By Lt. Col. Michael Negard
April 27, 2005
After nearly five months of preparation to rescue 53 Americans taken hostage by Iranian militants, an aborted mission turned worse, and eight servicemen lost their lives in what would become a "watershed" event for the U.S. military.
On the eve of the anniversary, Gen. Peter Schoomaker, now the Army chief of staff, addressed an audience of more than 500 active military, veterans, and family members of those killed.
The audience included fellow members who formed Task Force 76, the elite group of Army, Air Force, Navy, and Marine servicemen, whose failure in the Iranian desert that night set the stage for the development of what would become the US Special Operations Command.
"There was the fire, the confusion, the courage, the leadership, the frustration and the disappointment, and the sadness," Schoomaker said. "Then there was the recommitment to try again.
"But in reflection, from where I stand today, 'Eagle Claw' was a watershed event for this nation," he said.
Eagle Claw Plan
The planning for Operation Eagle Claw began almost immediately after Iranian militants stormed the U.S. embassy on Nov. 4, 1979, and took 99 hostages, 46 of whom later escaped or were freed. The bold concept called for members of the newly-certified US Army Special Forces Operational Detachment - Delta (Airborne), and a team of ground controllers, translators and truck drivers to fly in three MC-130s to a remote location south of the capital of Iran called Desert One.
Three EC-130s were to land at Desert One and refuel eight Marine RH-53 helicopters that would launch from the USS Nimitz stationed in the Indian Ocean. The helicopters would refuel while the rescue force transloaded from airplanes to helicopters.
Once refueled and loaded, the helicopters would fly the task force to Desert Two, an intermediate spot on the outskirts of Tehran. There the force would meet up with team members already in country who would lead them to a safe house for the following night's assault.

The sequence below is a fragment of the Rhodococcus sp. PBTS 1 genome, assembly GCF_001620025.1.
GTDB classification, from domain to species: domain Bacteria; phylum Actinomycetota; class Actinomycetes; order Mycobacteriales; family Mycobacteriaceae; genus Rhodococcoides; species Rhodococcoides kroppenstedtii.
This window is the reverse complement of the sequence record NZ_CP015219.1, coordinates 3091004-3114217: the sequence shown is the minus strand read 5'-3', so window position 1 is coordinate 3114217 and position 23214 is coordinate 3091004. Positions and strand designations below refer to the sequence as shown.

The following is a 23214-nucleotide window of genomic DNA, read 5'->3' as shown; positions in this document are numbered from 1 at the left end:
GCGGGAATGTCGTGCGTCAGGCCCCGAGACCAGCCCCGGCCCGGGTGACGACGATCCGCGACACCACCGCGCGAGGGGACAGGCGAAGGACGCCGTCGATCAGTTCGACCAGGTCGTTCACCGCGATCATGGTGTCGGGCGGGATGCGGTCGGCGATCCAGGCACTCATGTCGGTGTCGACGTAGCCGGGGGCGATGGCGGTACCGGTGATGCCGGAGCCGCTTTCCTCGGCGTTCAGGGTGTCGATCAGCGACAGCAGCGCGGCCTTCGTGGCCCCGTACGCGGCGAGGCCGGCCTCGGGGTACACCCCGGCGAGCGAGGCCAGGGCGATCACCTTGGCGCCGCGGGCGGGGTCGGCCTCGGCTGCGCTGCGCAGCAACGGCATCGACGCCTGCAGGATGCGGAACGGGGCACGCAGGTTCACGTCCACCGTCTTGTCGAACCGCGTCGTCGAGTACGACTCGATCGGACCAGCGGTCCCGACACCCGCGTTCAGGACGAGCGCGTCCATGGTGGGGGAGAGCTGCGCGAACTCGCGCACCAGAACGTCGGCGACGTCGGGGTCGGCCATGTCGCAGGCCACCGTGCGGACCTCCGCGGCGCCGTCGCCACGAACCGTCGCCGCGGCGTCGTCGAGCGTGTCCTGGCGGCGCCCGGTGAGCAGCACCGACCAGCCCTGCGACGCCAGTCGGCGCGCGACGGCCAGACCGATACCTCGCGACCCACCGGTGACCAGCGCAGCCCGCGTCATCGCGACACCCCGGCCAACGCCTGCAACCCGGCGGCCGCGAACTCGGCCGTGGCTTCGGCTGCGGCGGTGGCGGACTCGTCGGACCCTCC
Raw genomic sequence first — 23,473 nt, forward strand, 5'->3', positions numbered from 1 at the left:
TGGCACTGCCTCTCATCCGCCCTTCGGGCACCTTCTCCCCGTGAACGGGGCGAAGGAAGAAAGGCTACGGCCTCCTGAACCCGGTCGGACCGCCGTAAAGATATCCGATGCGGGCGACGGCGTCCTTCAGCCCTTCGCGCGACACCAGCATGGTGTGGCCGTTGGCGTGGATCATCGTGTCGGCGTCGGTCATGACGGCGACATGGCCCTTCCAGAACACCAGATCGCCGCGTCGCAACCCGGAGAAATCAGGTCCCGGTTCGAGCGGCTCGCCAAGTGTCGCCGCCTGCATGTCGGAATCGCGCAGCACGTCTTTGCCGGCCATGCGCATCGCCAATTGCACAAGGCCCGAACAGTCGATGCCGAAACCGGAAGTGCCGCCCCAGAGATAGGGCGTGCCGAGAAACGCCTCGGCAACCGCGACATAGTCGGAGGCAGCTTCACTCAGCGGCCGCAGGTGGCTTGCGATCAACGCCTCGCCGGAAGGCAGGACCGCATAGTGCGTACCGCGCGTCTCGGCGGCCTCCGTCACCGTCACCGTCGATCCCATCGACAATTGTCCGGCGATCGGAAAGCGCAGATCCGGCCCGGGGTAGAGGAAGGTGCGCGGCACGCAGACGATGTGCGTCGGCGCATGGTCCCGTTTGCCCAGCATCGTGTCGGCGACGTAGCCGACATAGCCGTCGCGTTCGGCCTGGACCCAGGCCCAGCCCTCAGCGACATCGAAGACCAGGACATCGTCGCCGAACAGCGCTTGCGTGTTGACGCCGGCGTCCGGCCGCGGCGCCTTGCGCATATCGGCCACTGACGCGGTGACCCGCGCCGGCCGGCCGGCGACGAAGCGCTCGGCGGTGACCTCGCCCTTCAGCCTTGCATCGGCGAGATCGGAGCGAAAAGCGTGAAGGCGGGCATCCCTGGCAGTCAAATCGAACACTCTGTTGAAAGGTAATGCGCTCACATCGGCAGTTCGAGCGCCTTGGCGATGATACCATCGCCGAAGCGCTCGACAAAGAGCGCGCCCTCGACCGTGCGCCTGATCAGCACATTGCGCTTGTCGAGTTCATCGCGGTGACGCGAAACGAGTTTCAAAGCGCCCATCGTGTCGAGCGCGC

The plan then called for the EC-130s and MC-130s to transport 100 Army Rangers the following night with the mission to secure and hold Manzariyeh Airfield. At the same time, three AC-130s would support the main assault at the embassy, provide cover for the Rangers, and suppress any attempts by the Iranian Air Force to counter the rescue.
Delta troops would assault the embassy where the hostages were located, free them, and rally with the helicopters loitering at a nearby university stadium. The freed hostages would then be flown to Manzariyeh Airfield where two C-141s would fly them to freedom.
That was the plan, but it was not to be.
Night of 'Carnage'
As fate would have it, the Marine helicopters quickly became plagued by maintenance problems and an unforgiving desert sand storm enroute to the first rally point. Two of the eight RH-53s were unable to reach Desert One. The first three helicopters arrived an hour past the scheduled link-up time and the remaining flight arrived 15 minutes later.
The mission required a minimum of six operational aircraft. As men and equipment were quickly being moved between fixed wing and rotary wing aircraft, one of the six helicopters experienced a hydraulics failure. On-scene commanders assessed the situation and determined that there was no other choice but to abort the mission with the hope of preserving manpower, equipment, and the element of surprise for another chance to try again.
As one of the helicopters was repositioning, its rotor blades contacted the tail of a parked EC-130. The collision was horrific and turned an aborted mission into a deadly catastrophe.
The RH-53 and EC-130 erupted in flames. Five Air Force personnel and three Marines perished and many more were injured.
The Iranians in Tehran reacted by scattering the 53 hostages around the country making it all but impossible for another attempt by US forces to free them.
Dr. Jim Lewis, son of Capt Harold Lewis, a C-130 pilot who was killed at Desert One, told attendees at Monday's gathering that events which occur in our lives inevitably come to shape us to what we are today.
That sentiment was shared by many who attended the celebration, to include retired Army Lt. Gen. Jim Vaught, who commanded the rescue task force.
"Eagle Claw was a successful failure," Vaught said. "We wanted with all our being to rescue the Americans. However, had we succeeded, conventionalists in all likelihood would have said we did not need a full-time training and ready force which could quickly and successfully rescue Americans the world around.
"(Without Desert One) we would not have the competent, proven, ready Special Operations forces that are today the envy of the world."
Seven years after the failed mission, the U.S. Special Forces Command (SOCOM) was established as a result of the Goldwater- Nichols and Cohen-Nunn acts.
"This nation has a history of never being ready to go to war. We didn't do it in WWII. We didn't do it in Korea and we didn't do it here," Schoomaker said. "I keep a photo of the carnage that night to remind me that we should never confuse enthusiasm with capability.
"Eight of my comrades lost their lives," he said. "Those of us who survived knew grief and we knew failure, but we committed ourselves to a different future."